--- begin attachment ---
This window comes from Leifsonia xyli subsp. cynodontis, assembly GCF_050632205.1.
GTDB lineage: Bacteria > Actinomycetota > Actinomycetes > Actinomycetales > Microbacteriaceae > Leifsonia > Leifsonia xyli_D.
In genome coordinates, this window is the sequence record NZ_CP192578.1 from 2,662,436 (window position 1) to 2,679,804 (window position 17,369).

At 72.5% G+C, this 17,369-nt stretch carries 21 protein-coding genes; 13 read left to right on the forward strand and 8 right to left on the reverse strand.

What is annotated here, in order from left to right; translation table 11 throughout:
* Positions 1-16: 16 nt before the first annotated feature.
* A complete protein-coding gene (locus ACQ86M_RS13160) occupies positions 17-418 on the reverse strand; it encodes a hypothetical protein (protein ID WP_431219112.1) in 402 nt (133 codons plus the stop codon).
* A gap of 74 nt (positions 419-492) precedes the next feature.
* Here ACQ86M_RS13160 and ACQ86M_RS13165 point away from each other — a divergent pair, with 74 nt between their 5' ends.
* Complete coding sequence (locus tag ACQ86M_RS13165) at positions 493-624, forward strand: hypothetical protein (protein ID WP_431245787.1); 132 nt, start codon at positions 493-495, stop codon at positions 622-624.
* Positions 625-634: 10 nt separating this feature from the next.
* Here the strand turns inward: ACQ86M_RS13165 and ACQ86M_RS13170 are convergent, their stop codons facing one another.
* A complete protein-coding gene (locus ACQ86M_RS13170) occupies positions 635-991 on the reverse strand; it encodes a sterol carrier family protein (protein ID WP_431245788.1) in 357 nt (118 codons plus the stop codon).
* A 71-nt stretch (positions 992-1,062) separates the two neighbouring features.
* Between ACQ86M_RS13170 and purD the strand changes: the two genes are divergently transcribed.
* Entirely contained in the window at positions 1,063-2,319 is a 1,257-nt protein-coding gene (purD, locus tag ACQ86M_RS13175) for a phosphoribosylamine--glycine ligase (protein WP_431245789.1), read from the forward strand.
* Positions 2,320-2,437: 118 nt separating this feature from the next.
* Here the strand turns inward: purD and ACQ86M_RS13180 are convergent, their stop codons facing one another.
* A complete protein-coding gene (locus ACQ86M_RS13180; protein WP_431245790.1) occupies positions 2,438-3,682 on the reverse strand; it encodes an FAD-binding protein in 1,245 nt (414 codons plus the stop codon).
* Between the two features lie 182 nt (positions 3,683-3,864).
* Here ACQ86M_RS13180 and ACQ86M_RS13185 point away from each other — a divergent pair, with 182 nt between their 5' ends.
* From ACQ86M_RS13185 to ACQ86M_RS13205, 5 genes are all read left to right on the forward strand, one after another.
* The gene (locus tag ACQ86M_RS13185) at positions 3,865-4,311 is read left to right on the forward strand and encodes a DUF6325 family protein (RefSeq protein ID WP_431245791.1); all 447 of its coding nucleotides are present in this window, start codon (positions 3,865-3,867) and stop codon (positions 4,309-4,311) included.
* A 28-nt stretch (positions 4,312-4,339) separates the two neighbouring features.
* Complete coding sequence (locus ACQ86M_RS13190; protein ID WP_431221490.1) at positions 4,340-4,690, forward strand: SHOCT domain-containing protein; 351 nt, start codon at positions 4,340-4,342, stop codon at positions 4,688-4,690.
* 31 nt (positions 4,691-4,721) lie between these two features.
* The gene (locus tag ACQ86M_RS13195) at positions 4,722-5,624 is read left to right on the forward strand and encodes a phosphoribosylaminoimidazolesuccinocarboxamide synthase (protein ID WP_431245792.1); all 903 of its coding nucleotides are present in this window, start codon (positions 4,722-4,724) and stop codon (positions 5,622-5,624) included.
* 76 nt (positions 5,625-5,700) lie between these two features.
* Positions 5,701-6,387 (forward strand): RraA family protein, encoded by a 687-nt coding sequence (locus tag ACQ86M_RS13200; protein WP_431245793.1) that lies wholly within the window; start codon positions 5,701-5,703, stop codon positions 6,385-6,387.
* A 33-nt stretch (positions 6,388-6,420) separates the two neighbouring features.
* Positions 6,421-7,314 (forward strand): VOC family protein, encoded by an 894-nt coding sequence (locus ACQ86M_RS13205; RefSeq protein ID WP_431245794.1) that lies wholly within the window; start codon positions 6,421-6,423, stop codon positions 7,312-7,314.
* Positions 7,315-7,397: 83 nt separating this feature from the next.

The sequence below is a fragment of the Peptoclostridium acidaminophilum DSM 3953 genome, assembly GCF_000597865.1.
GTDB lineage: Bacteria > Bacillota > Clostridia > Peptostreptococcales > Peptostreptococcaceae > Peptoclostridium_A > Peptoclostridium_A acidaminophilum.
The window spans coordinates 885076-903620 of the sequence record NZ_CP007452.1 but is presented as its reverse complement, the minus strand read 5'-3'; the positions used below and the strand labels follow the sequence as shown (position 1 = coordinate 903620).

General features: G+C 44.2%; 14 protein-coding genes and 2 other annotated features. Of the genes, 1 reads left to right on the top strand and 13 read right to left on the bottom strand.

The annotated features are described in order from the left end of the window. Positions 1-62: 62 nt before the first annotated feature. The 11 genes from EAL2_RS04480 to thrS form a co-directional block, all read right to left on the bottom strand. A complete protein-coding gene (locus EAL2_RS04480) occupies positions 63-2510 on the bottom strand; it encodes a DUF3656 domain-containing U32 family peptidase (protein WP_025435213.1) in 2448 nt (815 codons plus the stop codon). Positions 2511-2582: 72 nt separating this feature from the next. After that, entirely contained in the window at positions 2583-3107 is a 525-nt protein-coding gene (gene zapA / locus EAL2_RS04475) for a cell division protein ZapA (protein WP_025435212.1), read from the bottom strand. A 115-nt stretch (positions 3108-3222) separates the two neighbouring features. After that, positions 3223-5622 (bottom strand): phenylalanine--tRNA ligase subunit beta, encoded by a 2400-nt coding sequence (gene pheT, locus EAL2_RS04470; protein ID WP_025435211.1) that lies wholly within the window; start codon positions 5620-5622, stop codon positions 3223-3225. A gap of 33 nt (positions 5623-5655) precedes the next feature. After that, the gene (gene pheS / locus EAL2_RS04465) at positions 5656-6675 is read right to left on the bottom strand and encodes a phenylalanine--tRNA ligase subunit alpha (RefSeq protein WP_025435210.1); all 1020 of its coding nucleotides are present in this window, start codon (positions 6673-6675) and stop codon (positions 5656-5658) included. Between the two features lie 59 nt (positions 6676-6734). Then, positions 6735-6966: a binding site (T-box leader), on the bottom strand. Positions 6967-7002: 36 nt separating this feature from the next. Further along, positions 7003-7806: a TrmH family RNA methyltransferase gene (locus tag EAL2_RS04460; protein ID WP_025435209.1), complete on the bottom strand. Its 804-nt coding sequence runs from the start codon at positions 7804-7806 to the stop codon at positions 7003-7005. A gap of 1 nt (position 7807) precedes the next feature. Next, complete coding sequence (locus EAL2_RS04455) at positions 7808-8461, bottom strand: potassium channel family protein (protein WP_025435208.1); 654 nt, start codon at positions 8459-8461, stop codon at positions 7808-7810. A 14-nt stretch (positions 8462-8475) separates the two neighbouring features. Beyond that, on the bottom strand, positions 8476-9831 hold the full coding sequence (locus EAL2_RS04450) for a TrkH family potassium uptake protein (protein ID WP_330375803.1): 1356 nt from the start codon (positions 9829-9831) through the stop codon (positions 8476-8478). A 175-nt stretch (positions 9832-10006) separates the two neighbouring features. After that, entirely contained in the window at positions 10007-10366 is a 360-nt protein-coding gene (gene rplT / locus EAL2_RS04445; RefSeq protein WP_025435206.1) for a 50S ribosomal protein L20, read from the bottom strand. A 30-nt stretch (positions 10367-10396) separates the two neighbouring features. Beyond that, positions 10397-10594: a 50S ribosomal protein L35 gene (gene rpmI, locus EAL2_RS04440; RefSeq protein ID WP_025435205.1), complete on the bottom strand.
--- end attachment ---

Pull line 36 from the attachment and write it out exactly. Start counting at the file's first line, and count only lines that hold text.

General features: G+C 44.2%; 14 protein-coding genes and 2 other annotated features. Of the genes, 1 reads left to right on the top strand and 13 read right to left on the bottom strand.